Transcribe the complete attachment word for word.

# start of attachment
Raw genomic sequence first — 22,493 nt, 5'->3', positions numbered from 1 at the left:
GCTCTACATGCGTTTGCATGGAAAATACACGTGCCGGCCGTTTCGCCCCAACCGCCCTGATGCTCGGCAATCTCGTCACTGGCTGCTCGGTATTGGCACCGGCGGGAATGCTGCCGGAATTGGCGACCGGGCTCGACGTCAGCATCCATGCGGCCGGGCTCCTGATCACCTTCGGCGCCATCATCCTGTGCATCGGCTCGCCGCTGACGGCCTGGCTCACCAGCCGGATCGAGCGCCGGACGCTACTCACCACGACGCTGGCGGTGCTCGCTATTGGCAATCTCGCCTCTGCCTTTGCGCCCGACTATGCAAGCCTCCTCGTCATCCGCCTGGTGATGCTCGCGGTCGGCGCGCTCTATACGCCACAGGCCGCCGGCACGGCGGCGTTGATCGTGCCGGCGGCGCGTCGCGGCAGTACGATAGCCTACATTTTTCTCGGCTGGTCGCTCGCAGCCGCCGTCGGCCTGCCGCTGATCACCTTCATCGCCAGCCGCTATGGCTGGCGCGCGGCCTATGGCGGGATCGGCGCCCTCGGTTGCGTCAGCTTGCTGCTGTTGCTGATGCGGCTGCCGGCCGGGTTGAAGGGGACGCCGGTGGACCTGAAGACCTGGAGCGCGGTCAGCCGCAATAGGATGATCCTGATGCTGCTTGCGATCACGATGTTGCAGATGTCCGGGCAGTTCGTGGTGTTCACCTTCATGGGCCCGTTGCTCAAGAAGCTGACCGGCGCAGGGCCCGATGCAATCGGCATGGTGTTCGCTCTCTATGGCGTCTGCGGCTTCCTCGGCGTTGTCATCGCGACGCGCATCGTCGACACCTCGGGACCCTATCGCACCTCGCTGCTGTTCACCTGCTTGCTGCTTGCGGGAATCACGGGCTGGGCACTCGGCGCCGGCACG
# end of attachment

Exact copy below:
Raw genomic sequence first — 22,493 nt, 5'->3', positions numbered from 1 at the left:
GCTCTACATGCGTTTGCATGGAAAATACACGTGCCGGCCGTTTCGCCCCAACCGCCCTGATGCTCGGCAATCTCGTCACTGGCTGCTCGGTATTGGCACCGGCGGGAATGCTGCCGGAATTGGCGACCGGGCTCGACGTCAGCATCCATGCGGCCGGGCTCCTGATCACCTTCGGCGCCATCATCCTGTGCATCGGCTCGCCGCTGACGGCCTGGCTCACCAGCCGGATCGAGCGCCGGACGCTACTCACCACGACGCTGGCGGTGCTCGCTATTGGCAATCTCGCCTCTGCCTTTGCGCCCGACTATGCAAGCCTCCTCGTCATCCGCCTGGTGATGCTCGCGGTCGGCGCGCTCTATACGCCACAGGCCGCCGGCACGGCGGCGTTGATCGTGCCGGCGGCGCGTCGCGGCAGTACGATAGCCTACATTTTTCTCGGCTGGTCGCTCGCAGCCGCCGTCGGCCTGCCGCTGATCACCTTCATCGCCAGCCGCTATGGCTGGCGCGCGGCCTATGGCGGGATCGGCGCCCTCGGTTGCGTCAGCTTGCTGCTGTTGCTGATGCGGCTGCCGGCCGGGTTGAAGGGGACGCCGGTGGACCTGAAGACCTGGAGCGCGGTCAGCCGCAATAGGATGATCCTGATGCTGCTTGCGATCACGATGTTGCAGATGTCCGGGCAGTTCGTGGTGTTCACCTTCATGGGCCCGTTGCTCAAGAAGCTGACCGGCGCAGGGCCCGATGCAATCGGCATGGTGTTCGCTCTCTATGGCGTCTGCGGCTTCCTCGGCGTTGTCATCGCGACGCGCATCGTCGACACCTCGGGACCCTATCGCACCTCGCTGCTGTTCACCTGCTTGCTGCTTGCGGGAATCACGGGCTGGGCACTCGGCGCCGGCACG